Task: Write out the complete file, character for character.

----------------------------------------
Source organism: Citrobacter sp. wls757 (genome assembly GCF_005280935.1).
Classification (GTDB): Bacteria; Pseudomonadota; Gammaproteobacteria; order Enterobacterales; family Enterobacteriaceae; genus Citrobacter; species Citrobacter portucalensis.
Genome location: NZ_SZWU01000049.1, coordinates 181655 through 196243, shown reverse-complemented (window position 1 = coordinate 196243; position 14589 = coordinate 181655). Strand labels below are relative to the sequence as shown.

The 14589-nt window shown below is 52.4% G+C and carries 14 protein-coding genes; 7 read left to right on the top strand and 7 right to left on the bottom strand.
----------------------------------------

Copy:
Source organism: Citrobacter sp. wls757 (genome assembly GCF_005280935.1).
Classification (GTDB): Bacteria; Pseudomonadota; Gammaproteobacteria; order Enterobacterales; family Enterobacteriaceae; genus Citrobacter; species Citrobacter portucalensis.
Genome location: NZ_SZWU01000049.1, coordinates 181655 through 196243, shown reverse-complemented (window position 1 = coordinate 196243; position 14589 = coordinate 181655). Strand labels below are relative to the sequence as shown.

The 14589-nt window shown below is 52.4% G+C and carries 14 protein-coding genes; 7 read left to right on the top strand and 7 right to left on the bottom strand.